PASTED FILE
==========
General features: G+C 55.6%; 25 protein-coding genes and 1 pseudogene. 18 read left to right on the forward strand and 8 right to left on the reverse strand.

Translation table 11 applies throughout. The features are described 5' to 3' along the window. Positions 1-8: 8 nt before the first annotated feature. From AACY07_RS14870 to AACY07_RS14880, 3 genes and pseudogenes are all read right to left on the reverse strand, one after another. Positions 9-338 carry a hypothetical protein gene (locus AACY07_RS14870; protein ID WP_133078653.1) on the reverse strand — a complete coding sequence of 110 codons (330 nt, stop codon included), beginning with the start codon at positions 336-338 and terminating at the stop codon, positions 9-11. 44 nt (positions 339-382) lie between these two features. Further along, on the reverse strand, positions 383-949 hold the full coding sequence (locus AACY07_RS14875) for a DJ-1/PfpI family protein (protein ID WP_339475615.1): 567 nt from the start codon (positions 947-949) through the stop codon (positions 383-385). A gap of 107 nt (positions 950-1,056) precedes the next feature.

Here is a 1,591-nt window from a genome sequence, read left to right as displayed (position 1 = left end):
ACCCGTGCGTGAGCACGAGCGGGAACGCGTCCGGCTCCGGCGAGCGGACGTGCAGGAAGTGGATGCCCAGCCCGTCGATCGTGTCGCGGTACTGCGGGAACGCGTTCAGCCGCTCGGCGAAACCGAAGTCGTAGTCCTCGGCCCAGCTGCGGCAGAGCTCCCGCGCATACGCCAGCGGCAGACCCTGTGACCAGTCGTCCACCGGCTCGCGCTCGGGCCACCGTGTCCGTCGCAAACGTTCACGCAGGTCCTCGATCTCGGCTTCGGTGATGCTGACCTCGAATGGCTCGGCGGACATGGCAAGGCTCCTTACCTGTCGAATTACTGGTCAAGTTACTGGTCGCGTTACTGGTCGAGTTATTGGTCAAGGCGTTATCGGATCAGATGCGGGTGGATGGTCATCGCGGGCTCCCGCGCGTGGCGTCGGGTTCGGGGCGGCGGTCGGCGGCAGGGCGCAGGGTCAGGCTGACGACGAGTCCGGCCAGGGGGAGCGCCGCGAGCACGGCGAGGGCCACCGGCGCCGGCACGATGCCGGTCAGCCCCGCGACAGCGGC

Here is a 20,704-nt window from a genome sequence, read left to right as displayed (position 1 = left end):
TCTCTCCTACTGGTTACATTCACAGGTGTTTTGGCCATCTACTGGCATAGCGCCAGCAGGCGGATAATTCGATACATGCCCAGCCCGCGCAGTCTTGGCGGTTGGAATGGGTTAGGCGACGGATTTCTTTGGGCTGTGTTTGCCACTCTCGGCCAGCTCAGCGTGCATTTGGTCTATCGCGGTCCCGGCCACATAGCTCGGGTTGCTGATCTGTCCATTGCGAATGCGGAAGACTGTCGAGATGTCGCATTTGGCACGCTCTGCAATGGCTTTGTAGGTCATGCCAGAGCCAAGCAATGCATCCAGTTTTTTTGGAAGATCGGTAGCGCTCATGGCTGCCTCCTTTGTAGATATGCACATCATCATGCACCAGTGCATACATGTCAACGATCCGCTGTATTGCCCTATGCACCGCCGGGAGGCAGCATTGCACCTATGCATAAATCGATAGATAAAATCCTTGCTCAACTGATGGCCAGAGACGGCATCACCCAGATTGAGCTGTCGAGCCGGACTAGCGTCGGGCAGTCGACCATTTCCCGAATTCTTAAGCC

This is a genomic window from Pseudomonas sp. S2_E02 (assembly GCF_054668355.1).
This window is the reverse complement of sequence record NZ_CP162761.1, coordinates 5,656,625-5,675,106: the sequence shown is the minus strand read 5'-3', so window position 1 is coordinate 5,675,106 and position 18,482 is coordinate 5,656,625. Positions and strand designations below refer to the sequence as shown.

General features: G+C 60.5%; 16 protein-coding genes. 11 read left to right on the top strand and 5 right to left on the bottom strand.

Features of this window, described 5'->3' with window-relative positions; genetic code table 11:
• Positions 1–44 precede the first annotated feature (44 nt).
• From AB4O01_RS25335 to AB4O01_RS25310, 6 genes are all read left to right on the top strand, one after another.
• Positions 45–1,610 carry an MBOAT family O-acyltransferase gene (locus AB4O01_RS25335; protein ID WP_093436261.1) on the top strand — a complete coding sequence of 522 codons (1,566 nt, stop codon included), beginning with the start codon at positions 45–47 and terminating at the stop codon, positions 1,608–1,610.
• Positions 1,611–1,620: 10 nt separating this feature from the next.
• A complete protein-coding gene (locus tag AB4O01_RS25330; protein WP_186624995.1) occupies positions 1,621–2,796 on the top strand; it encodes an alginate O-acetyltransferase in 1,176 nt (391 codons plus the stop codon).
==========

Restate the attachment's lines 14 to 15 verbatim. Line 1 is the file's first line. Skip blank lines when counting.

• Positions 1,611–1,620: 10 nt separating this feature from the next.
• A complete protein-coding gene (locus tag AB4O01_RS25330; protein WP_186624995.1) occupies positions 1,621–2,796 on the top strand; it encodes an alginate O-acetyltransferase in 1,176 nt (391 codons plus the stop codon).